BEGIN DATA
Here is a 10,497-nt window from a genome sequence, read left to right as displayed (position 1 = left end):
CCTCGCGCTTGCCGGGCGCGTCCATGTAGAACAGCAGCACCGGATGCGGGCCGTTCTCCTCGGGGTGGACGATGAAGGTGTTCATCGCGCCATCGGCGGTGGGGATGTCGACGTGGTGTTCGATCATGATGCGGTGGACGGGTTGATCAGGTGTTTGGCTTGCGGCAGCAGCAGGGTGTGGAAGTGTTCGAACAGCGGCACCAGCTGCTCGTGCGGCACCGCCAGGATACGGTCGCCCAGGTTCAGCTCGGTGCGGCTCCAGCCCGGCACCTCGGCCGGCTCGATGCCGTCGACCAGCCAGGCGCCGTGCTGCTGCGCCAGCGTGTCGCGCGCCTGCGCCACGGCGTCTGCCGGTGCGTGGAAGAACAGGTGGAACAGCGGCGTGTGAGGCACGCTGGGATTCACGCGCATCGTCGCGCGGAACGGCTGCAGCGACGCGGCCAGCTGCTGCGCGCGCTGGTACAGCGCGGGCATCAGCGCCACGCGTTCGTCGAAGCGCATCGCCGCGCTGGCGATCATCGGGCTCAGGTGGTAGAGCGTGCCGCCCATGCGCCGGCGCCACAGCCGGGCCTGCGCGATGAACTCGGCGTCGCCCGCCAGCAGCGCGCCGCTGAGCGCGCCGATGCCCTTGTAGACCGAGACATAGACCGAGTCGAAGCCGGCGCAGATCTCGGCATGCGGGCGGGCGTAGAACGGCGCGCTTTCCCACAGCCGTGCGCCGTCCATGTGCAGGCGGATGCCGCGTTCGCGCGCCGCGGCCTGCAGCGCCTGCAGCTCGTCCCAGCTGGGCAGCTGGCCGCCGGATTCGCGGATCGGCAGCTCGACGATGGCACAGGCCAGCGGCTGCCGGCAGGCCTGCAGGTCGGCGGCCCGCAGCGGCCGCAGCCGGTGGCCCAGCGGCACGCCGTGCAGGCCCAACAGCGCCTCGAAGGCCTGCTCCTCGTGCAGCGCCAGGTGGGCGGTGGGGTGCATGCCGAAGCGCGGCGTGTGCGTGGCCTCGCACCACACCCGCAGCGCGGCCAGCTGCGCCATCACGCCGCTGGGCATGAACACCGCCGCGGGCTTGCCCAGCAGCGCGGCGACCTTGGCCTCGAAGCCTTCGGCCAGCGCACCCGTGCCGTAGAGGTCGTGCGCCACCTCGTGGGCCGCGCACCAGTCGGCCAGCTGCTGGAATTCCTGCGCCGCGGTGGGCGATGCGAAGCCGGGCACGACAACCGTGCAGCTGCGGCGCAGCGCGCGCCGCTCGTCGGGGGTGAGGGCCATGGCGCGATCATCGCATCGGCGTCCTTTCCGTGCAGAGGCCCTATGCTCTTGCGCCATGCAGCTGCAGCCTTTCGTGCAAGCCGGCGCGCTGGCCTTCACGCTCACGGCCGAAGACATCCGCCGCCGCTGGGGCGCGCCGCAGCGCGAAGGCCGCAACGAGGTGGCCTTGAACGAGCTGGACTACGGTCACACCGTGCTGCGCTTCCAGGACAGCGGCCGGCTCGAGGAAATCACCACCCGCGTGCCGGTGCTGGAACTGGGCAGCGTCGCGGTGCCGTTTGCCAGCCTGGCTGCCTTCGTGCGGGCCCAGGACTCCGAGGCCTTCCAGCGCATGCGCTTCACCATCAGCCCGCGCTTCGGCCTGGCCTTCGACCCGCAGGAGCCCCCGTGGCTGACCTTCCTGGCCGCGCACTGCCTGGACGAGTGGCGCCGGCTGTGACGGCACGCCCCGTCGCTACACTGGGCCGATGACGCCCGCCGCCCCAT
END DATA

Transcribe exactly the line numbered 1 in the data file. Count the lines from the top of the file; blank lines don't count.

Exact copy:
Here is a 10,497-nt window from a genome sequence, read left to right as displayed (position 1 = left end):